ڤلنيوس

(تم التحويل من Vilnius)

ڤيلنيوس Vilnius هي عاصمة لتوانيا, يبلغ تعداد سكانها حوالي 540,000 نسمة في عام 2003.

Vilnius
علم Vilnius
Flag
الكنية: 
Jerusalem of Lithuania,[1] Rome of the North,[2] Athens of the North,[3] New Babylon,[4] The city/capital of Palemon[5]
الشعار: 
Unitas, Justitia, Spes
(Latin: Unity, Justice, Hope)
موقع Vilnius
المنطقة العرقيةAukštaitija
المقاطعةمقاطعة ڤيلنيوس
بلديةبلدية مدينة فيلنيوس
Capital ofLithuania
First mentioned1323
Granted city rights1387
Elderships
الحكومة
 • النوعCity council
 • MayorRemigijus Šimašius
المساحة
 • Capital city401 كم² (155 ميل²)
 • العمران
2٬530 كم² (980 ميل²)
المنسوب
112 m (367 ft)
التعداد
 (2021)[9]
 • Capital city592٬389[8]
 • الترتيب(31st in EU)
 • الكثافة1٬392/km2 (3٬610/sq mi)
 • Urban
718٬507[7]
 • العمرانية
701٬337[6]
صفة المواطنVilnian
منطقة التوقيتUTC+2 (EET)
 • الصيف (التوقيت الصيفي)UTC+3 (EEST)
Postal code
01001–14191
مفتاح الهاتف(+370) 5
GMP (nominal)[10]2020
 – Total€21.1 billion
 – Per capita€25,600
City budget~€1.0 billion[11]
HDI (2019)0.920[12]very high
ClimateDfb
الموقع الإلكترونيvilnius.lt
الاسم الرسميHistoric Centre of Vilnius
النوعCultural
المعيارii, iv
التوصيف1994 (18th session)
الرقم المرجعي[13]
UNESCO regionEurope

فيلنيوس عاصمة لتوانيا، وأكبر مدينة بها. تقع فيلنوس في الجنوب الشرقي من لتوانيا على ضفاف نهر نيرس. عدد السكان 591,066 نسمة.

تعتبر فيلنيوس مركزًا صناعيًا وثقافيًا وتعليميًا مهمًا، إضافة إلى أنها مركز نقل. تشمل منتجاتها الكيميائيات والأثاث والمعدات الصناعية والورق والمنسوجات. تمر خطوط السكة الحديد به عبر المدينة ويوجد بها مطار. وقد أنُشئت جامعة كابسوكاس الحكومية في فيلنيوس عام 1579.

اشتهرت فيلنيوس بكنائسها القديمة وغيرها من المباني التي يرجع تاريخها إلى مابين القرنين الخامس عشر والتاسع عشر. وبالمدينة أيضًا مبانٍ حديثة تم تشييدها بعد انتهاء الحرب العالمية الثانية عام 1945.

Vilnius is classified as a Gamma global city according to GaWC studies,[14] and is known for the architecture in its Old Town, declared a UNESCO World Heritage Site in 1994.[15] Before World War II, Vilnius was one of the largest Jewish centres in Europe. Its Jewish influence has led to its nickname "the Jerusalem of Lithuania". Napoleon called it "the Jerusalem of the North"[16] as he was passing through in 1812. In 2009, Vilnius was the European Capital of Culture, together with Linz, Austria.[17] In 2021, Vilnius was named among top-25 fDi's Global Cities of the Future – one of the most forward-thinking cities with the greatest potential in the World.[18]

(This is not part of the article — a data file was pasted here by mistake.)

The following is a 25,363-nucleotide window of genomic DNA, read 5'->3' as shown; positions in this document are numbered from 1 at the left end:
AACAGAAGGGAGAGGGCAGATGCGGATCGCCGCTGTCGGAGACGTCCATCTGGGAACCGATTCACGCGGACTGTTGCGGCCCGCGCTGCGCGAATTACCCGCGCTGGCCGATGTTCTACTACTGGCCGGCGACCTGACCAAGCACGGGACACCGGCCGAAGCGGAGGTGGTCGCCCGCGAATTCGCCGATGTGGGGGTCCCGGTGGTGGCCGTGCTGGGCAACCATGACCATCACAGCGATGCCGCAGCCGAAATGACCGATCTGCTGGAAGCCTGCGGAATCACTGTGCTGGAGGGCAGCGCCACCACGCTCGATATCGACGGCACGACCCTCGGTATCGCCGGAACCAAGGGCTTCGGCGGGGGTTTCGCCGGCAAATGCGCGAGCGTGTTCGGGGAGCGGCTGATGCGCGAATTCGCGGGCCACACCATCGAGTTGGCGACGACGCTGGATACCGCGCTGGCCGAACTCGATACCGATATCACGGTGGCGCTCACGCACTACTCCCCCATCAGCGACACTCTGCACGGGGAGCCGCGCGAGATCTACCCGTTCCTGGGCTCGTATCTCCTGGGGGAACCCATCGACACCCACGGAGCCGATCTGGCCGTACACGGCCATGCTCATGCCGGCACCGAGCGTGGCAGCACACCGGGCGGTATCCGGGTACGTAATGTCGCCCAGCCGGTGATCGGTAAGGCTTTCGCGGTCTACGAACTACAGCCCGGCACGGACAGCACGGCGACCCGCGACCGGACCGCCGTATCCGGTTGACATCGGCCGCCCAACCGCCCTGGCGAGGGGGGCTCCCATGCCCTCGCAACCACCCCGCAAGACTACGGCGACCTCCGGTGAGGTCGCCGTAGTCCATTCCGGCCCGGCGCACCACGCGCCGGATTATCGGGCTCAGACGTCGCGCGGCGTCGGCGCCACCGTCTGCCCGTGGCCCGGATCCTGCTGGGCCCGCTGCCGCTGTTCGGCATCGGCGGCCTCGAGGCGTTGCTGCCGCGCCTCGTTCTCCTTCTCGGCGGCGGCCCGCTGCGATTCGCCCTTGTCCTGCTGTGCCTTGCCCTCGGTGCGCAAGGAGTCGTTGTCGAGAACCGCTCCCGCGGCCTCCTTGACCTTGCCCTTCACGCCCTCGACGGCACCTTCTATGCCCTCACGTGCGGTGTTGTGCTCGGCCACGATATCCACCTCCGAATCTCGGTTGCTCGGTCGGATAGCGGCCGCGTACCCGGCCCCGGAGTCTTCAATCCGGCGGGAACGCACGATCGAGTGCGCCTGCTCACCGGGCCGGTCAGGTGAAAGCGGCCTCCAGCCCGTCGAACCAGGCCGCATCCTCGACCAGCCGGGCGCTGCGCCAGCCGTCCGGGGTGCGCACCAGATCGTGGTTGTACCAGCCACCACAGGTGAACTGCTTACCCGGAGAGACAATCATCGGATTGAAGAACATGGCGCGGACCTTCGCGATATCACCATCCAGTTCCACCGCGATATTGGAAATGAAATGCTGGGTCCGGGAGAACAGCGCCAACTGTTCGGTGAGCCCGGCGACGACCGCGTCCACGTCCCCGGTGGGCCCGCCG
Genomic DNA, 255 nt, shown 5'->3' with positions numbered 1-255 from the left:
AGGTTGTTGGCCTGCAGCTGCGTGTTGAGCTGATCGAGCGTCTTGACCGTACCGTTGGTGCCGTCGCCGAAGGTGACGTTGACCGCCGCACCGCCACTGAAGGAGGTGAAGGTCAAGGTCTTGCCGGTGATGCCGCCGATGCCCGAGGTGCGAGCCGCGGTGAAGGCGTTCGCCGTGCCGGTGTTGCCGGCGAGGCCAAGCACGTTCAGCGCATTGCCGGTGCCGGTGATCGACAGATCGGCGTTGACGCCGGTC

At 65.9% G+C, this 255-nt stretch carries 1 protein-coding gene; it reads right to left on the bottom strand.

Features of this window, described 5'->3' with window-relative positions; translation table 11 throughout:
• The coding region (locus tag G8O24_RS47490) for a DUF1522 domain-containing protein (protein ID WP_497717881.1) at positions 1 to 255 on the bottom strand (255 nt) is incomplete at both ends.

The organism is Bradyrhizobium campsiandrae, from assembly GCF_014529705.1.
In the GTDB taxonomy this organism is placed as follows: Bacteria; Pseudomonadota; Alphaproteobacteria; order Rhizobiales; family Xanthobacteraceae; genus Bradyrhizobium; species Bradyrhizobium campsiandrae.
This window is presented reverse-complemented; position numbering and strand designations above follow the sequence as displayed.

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Etymology and other names

The name of the city originates from the Vilnia River, from the Lithuanian for ripple.[19] The city has also had many derivative spellings in various languages throughout its history: Vilna was once common in English. The most notable non-Lithuanian names for the city include بالپولندية: Wilno, بالبيلاروسية: Вiльня (Vilnia), بالألمانية: Wilna, باللاتڤية: Viļņa, بالاوكرانية: Вільно (Vilno), باليديشية: ווילנע (Vilne). A Russian name from the time of the Russian Empire was Вильна (Vilna),[20][21] although Вильнюс (Vilnyus) is now used. The names Wilno, Wilna and Vilna were also used in older English-, German-, French- and Italian-language publications when the city was one of the capitals of the Polish–Lithuanian Commonwealth and an important city in the Second Polish Republic. The name Vilna is still used in Finnish, Portuguese, Spanish, and بالعبرية: וילנה‎. Wilna is still used in German, along with Vilnius.

The neighborhoods of Vilnius also have names in other languages, which represent the languages spoken by various ethnic groups in the area.